Success or Failure: On Business Friday

“Success is hard by the yard, but is a cinch by the inch”—Don Feltner

I’ve often said that success is hard but failure is easy but you can stack the odds in your favor by providing competition-crushing customer service to your clients. While this may sound like tactics from Sun Tzu’s “The Art of War,” it’s more like common sense and common courtesy. The only problem with both of these commodities these days is that they’re not so common anymore, which is part of the reason why customer service for most consumer and even b-to-b goods and services has all but evaporated. That may sound bad but is really the good news. The best way to improve your customer service is to turn your last personal customer experience around 180 degrees. Then, you’re off to a good start.

Joe Farace Shooting at Jack Dean's Studio

Nobody like angry customers and a verbally abusive client can be difficult for some photographers or their employees to deal with. When faced with such situations the only thing to do is ask in a calm voice: “What would you like me to do?” At that point, if they insist on being an idiot, there’s really nothing more you can do for them. One of the realities of business life is that some individuals find it impossible to go through life without making everything difficult for themselves and all those about them. Sooner or later, you’re going to run into one of these customers and the best thing you can do for your business is to politely bid them adieu as politely as you can and send them on their way. Sometimes these seemingly disgruntled customers come back…it happens all the time.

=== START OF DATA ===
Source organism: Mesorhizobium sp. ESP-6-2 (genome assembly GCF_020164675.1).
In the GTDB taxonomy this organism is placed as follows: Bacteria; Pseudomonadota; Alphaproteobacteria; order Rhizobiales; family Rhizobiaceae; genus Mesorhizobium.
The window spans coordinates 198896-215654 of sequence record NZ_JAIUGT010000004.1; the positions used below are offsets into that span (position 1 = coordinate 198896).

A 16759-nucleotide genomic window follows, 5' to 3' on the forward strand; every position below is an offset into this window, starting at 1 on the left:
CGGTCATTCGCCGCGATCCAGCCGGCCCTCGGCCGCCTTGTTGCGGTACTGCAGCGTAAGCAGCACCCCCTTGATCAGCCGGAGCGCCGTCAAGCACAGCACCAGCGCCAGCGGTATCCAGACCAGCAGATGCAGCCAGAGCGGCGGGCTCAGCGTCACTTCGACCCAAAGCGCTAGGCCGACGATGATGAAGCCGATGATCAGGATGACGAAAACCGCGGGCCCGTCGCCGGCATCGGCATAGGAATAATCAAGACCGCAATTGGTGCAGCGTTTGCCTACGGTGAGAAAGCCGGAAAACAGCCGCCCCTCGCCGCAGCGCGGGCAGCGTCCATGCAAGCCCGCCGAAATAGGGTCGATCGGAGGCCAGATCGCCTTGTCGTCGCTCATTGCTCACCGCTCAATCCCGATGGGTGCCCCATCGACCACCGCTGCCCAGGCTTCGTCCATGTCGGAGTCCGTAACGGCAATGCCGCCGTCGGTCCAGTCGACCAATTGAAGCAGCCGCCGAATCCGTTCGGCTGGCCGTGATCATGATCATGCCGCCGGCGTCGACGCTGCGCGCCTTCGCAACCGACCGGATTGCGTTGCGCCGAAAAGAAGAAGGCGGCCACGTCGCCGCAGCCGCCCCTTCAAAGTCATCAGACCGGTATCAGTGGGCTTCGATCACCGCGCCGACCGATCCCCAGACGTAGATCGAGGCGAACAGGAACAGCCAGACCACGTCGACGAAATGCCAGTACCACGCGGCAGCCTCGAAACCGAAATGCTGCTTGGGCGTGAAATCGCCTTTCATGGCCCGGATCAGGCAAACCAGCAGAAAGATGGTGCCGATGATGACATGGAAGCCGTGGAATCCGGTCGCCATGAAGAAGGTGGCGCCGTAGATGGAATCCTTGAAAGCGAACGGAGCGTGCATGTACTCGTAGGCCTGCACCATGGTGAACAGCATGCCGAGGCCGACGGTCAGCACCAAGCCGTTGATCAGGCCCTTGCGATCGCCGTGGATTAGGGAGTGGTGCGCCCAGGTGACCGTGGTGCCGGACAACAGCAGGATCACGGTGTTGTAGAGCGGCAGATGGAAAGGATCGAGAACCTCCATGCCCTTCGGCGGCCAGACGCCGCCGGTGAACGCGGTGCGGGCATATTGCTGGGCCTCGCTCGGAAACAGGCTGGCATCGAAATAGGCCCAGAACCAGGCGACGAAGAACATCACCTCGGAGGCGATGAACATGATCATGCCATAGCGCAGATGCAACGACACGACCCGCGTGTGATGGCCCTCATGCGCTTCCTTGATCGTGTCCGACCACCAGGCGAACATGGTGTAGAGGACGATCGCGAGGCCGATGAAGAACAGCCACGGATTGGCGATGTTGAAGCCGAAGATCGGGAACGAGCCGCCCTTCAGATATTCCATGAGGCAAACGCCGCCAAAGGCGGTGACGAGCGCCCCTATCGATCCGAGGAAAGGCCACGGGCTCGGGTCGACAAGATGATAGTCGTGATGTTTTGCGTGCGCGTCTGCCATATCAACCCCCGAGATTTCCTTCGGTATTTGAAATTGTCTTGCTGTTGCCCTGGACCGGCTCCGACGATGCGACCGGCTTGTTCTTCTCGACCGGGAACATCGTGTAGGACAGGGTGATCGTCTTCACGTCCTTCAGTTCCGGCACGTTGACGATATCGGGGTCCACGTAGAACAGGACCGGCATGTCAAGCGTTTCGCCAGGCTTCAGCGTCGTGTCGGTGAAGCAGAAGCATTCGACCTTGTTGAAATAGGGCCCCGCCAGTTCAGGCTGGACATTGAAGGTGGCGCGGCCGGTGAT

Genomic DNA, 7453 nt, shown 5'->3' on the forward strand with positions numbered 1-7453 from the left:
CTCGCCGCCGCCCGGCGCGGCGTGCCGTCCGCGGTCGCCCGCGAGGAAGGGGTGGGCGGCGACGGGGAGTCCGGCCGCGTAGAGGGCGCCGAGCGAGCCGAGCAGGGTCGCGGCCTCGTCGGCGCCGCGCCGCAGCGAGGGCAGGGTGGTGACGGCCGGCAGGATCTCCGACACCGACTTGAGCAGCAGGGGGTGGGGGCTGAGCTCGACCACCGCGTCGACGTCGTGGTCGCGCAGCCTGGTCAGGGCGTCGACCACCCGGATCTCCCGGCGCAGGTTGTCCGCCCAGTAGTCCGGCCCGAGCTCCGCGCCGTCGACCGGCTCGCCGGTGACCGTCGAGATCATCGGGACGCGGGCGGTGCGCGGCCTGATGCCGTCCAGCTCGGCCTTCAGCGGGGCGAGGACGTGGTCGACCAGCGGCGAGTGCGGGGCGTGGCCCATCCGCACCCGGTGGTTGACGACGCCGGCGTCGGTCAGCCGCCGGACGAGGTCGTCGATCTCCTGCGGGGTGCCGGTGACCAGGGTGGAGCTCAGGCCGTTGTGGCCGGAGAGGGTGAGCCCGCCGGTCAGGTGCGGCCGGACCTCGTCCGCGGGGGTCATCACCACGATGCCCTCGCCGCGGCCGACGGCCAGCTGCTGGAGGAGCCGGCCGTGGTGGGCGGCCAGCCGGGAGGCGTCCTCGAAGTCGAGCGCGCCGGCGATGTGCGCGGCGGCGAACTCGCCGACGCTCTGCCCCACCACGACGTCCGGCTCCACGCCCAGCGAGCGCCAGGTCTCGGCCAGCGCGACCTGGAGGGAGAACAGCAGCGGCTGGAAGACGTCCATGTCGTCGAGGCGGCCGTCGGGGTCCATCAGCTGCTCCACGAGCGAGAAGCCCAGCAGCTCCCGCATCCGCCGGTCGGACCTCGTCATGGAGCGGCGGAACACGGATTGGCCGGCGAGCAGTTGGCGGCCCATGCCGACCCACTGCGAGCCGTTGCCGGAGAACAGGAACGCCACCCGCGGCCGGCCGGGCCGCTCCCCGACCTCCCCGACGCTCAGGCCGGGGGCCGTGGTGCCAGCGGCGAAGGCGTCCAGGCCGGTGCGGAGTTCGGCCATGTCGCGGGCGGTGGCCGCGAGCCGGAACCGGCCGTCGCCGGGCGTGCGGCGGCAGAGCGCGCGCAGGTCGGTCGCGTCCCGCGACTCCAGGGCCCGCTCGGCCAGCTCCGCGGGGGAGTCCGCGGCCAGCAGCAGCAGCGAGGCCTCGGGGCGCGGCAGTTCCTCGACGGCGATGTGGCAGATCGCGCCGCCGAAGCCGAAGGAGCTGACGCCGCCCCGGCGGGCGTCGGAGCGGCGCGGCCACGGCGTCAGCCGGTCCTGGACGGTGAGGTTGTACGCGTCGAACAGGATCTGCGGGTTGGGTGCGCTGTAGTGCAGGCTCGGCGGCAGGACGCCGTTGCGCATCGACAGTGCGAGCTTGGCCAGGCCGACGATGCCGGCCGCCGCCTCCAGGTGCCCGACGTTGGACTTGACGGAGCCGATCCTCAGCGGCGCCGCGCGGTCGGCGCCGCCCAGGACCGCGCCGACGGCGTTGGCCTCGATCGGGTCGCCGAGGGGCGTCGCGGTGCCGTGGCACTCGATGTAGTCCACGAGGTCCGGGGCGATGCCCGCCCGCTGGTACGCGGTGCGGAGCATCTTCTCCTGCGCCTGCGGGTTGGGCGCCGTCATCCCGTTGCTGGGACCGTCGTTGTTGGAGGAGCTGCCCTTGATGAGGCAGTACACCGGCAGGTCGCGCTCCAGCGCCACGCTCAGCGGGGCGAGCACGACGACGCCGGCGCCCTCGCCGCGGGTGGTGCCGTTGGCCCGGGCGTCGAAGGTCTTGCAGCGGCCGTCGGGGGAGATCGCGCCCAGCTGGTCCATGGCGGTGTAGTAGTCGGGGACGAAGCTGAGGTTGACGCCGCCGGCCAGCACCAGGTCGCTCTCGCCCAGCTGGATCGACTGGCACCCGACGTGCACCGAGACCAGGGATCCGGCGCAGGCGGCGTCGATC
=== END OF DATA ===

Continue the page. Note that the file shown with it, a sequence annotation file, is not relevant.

After you ask that million-dollar question, most reasonable people will want to work with you and, more often than not, what they really want is simple and easy for you to provide. Sure, sometimes you may have to eat a little of your profit and perhaps they may never come back again but the odds are in your favor because a happy customer only tells one or two people if they have a favorable business experience, unhappy clients tell ten people. That happened to me recently with a new car purchase in which there was a transcription error in the paperwork and the finance manager asked for more money. I had polite conversations with them and the owners agreed to “eat” the difference. A classy move and I feel good not just about this dealership but their others as well.

What’s more, you will find that when you ask that question, most customers are so amazed that you actually want to work with them and solve their problems—and don’t be naive, some problems are inevitable—that they will not only spend more money with you but will become life-long customers. One irrefutable business truth is that the manner in which customer complaints are handled is the mark of a company that has respect for their customers and themselves and are not the tactics of a fly-by-night, take-the-money-and-run operation that only cares about short term profits. Remember that you started your studio because of your passion for photography, don’t let it evaporate because of the failure to ask a simple question.

Joe is co-author of “Posing for Portrait and Glamour Photography.” His self-published books can be found at Blurb.com.

Author: Joe Farace

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